If you can’t be original, at least be amusing. Zach Braff takes the hint and scores with “All New People,” a morbidly funny play about the trendy new existential condition of being young, adorable, and miserable. The four winsome specimens here — who meet cute at the empty Long Island beach house where one of them has gone in the dead of winter to kill himself — have been cast with a keen eye and directed with a firm hand by Peter DuBois, who grasps both the mordant humor and the narcissistic hook of the play’s premise.
Braff is one of those multi-hyphenate creatives who can’t sit still, with credits ranging from his starring gig in longrunning NBC skein “Scrubs” to writing, directing and toplining 2004 feature “Garden State.” The strong visual sense that comes from working in movies and TV kicks in here with the play’s morbidly funny opening image of a guy named Charlie (Justin Bartha) standing on a chair with a noose around his neck, smoking one last cigarette. But instead of stepping off when he’s smoked out, this incompetent suicide candidate thrashes around, looking for an ashtray so he can put out the butt.
Bartha (“The Hangover”) milks this priceless sight gag for all it’s worth, adroitly establishing the lovable character of the woebegone hero and setting the comic tone for the entire play. The “new people” in Braff’s world may be clinically depressed, but, being consummate egotists, they are also acutely aware of how clinically depressed is supposed to look these days.
In a society that places a high value on its own superficiality, looks count for a lot, and the physical world of this dark comedy looks fabulous. Alexander Dodge (Tony-nommed for “Present Laughter”) gives us a decorator’s sterile vision of a chic Long Island beach “cottage,” with sliding screens opening onto a spacious front room fitted with a huge white sofa and decorated with expensive if meaningless pieces of modern art.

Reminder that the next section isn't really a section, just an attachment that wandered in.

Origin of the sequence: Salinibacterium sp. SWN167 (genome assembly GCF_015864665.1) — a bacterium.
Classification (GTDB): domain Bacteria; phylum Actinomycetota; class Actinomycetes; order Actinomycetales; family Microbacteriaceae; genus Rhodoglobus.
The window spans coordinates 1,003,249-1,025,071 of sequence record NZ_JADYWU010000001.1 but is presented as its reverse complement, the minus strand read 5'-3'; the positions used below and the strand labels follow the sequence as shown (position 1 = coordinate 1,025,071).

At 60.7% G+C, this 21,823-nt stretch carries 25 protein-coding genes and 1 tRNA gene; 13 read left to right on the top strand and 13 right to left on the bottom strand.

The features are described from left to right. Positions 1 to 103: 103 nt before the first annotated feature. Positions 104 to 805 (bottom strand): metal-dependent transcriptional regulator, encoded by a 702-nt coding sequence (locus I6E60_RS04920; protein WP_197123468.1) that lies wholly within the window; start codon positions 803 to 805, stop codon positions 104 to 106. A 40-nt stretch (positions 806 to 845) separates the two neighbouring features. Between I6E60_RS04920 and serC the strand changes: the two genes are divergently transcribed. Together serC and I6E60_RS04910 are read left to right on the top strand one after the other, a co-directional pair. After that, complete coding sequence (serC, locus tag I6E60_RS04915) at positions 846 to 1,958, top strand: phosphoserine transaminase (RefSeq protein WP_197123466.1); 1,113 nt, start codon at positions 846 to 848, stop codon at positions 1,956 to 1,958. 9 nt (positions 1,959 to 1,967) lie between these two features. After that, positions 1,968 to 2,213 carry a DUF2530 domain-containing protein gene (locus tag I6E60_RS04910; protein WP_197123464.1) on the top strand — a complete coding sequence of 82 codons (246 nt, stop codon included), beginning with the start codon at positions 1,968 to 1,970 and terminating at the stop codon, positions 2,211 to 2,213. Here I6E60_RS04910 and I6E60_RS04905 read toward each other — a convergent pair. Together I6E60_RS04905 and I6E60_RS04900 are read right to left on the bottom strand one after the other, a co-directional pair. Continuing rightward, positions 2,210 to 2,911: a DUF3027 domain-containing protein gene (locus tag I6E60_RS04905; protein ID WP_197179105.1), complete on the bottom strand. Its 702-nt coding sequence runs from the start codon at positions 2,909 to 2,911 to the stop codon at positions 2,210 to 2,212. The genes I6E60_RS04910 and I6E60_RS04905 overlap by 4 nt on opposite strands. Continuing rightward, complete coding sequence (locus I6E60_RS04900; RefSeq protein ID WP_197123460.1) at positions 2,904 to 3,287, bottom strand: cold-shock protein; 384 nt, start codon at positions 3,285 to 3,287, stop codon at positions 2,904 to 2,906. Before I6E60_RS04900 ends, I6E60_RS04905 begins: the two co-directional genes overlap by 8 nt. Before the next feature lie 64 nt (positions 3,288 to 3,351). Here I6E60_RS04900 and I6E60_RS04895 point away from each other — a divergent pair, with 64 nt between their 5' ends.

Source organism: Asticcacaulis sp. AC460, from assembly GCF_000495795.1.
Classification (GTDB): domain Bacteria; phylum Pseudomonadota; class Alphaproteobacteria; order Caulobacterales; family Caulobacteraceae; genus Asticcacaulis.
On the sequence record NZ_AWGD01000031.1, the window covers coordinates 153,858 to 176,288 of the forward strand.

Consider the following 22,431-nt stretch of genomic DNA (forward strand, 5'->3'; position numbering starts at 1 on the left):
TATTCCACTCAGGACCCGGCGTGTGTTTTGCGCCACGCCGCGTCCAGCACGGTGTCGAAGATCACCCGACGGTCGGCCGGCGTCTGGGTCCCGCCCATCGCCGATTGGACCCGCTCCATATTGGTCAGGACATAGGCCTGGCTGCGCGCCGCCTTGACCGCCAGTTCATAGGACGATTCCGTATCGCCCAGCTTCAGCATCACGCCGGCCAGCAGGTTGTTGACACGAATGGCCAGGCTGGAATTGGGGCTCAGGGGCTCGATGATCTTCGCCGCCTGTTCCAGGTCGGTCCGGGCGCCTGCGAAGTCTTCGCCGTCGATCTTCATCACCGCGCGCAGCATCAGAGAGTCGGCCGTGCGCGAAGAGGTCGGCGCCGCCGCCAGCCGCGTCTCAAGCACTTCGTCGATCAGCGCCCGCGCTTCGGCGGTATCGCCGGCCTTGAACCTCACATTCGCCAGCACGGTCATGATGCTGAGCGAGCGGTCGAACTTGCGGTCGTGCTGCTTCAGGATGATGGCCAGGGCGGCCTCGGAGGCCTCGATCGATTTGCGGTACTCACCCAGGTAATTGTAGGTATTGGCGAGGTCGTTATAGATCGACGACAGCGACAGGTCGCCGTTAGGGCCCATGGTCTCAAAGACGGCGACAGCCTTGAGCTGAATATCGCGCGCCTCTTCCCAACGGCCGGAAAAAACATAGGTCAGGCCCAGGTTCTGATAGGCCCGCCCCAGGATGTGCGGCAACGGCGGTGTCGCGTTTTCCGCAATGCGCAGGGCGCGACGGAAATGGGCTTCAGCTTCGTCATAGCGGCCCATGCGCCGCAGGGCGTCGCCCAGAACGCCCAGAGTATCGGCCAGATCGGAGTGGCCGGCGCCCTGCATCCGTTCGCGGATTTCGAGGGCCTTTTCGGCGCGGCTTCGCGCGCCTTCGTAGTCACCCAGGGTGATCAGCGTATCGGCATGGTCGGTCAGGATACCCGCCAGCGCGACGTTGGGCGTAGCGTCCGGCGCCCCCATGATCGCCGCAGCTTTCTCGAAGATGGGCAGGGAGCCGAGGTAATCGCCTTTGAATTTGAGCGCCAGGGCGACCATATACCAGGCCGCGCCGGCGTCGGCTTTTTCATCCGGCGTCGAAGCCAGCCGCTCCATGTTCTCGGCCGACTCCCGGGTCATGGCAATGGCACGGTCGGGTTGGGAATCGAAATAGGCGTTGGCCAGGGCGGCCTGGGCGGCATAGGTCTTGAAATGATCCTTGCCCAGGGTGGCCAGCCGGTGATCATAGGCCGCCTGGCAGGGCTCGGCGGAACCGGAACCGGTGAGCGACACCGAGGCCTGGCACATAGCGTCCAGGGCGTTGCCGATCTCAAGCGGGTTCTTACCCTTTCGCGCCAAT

The other folk who gravitate to this desolate beach house resemble modernist art forms themselves — attractive, amusing diversions with no depth. Like Charlie, they all have secret sorrows that account for their colorful eccentricities, and the eventual disclosure of these personal secrets (in screened projections featuring well-known thesps like S. Epatha Merkerson) glibly passes for drama in the event-lite plot.
Arriving just in time to rescue Charlie, the next person on the scene is Emma (Krysten Ritter), a motormouth real-estate agent desperate to make a big sale so she can buy herself a phony visa and avoid being sent back home to England. With her glass-cutting voice and waif-like appearance, Ritter (“Confessions of a Shopaholic,” the upcoming “Vamps”) turns the desperately needy and perpetually stoned Emma into an endearing oddity.
Hot on Emma’s wobbly heels is Myron (David Wilson Barnes), all suited up in his professional capacity as the island’s fire chief and dope dealer. Barnes (“Becky Shaw”) is one fine actor, and it’s easy to miss the shadow that periodically passes over Myron’s goofy face, undoing his image as a muy macho guy who is just too tough to cry.
The final visitor is Kim (Anna Camp), a high-end hooker sent up from New York to cheer Charlie on his 35th birthday. Although this adorably dumb blonde is the hoariest stereotype of them all, Camp (“True Blood,” Second Stage’s “The Scene”) looks fine in the role (with a stylish assist from costumer Bobby Frederick Tilley II) and plays it with sweet abandon.
The truth is that none of these “new people” is a particularly novel character invention. But they sure are cute, and Braff knows how to write funny lines of dialogue for them to express (or hide) the profound alienation that governs their aimless lives.
The best thing about the voices of these contemporary Ancient Mariners is that they come in their own distinctive idioms: bitter-funny for Charlie; oddball-funny for Emma; cynical-funny for Myron; and stupid-funny for Kim. Braff’s obvious point is that the only way people can survive in an age of social alienation is to make their own connections. But at least he doesn’t force them to speak the same boring language.